core2duo explain please?

Discussion in 'Mac Apps and Mac App Store' started by cpnotebook80, Feb 12, 2007.

  1. cpnotebook80 macrumors 6502a

    Joined:
    Feb 4, 2007
    Location:
    Toronto
    #1
    With the core 2 duo, the processors have 4 cores now right?
    How does that translate with memory intensive programs utilizing cpu power.
    For example i was assuming, Adobe PS3 can use one core to its max
    Itunes+iphoto+mozilla on the 2nd core etc etc and it wont slow the system down whatsoever
    Is this correct?

    If not, how would a core 2 duo sysmte handle multiple memory intensive programs ?
    Any program for the mac to show how much each core is being utilized?
    How does ram play a part with the core 2 duo.

    thanks
     
  2. robbieduncan Moderator emeritus

    robbieduncan

    Joined:
    Jul 24, 2002
    Location:
    London
    #2
    No. Apart from a very small number of Core2 processors (which are clearly labelled as Quad) they are still dual core processors. The 2 refers to the fact that they are second generation Core processors.
     
  3. timmillwood macrumors 6502a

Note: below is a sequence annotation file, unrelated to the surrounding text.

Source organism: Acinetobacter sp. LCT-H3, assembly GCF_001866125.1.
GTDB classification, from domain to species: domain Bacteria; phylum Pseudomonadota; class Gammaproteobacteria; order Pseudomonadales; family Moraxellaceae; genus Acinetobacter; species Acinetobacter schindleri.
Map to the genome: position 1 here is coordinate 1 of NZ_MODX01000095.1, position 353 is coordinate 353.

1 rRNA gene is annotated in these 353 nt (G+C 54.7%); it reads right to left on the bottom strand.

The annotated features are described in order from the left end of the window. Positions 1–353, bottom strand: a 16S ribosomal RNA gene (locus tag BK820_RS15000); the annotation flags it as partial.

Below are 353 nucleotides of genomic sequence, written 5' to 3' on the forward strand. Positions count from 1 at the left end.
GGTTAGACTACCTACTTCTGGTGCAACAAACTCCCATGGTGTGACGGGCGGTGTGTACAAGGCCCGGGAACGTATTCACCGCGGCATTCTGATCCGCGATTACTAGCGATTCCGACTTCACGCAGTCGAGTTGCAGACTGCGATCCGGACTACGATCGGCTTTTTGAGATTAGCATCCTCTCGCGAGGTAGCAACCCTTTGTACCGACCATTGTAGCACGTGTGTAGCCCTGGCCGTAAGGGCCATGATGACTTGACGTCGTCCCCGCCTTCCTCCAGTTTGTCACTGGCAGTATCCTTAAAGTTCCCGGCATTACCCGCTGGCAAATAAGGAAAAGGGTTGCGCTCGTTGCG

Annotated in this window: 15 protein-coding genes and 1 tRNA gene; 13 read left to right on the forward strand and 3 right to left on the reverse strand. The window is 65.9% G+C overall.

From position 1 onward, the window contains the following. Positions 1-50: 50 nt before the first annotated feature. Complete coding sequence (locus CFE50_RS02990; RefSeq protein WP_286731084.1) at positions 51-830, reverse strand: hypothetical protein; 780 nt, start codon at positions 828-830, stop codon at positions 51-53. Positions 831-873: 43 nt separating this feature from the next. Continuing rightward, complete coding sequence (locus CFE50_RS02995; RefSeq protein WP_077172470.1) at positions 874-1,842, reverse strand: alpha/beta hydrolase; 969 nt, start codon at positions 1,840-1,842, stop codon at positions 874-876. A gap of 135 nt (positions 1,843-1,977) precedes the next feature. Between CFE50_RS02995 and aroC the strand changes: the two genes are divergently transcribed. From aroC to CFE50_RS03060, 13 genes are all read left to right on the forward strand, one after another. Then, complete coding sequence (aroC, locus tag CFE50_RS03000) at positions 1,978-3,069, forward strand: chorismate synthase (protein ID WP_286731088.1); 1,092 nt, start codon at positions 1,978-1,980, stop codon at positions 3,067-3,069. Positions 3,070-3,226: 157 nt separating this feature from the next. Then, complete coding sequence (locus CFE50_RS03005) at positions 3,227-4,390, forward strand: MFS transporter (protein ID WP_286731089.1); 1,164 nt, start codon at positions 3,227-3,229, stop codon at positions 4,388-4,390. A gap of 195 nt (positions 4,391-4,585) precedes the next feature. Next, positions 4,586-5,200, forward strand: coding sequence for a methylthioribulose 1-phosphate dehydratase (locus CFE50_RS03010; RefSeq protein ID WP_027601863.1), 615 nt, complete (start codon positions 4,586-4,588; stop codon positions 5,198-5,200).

Joined:
    Apr 7, 2006
    #3
    also it's photoshop CS3 not PS3, thats the playstation
     
  4. jsw Moderator emeritus

    jsw

    Joined:
    Mar 16, 2004
    Location:
    Andover, MA
    #4
    As mentioned, no, they have 2.
    The more RAM you have, the more the CPUs will be loaded. If you use very RAM-intensive apps and have insufficient RAM, there will be a lot of disk swapping.
    Yes, in essence, assuming sufficient RAM. There's no way to force the Mac to devote an entire CPU to one app if you're running more apps than you have CPUs, though. It'll load balance.
    It will use each CPU as much as possible, but disk swapping will reduce the efficiency in many cases. It depends on whether the active parts of each app are currently able to fit entirely into RAM.
    Applications->Utilities->Activity Monitor, among others.
    Same as with any CPU - if you have enough RAM that you don't need to swap, the CPUs will run at much higher efficiency, assuming there aren't other bottlenecks (file i/o, network bottlenecks, etc).
     

Share This Page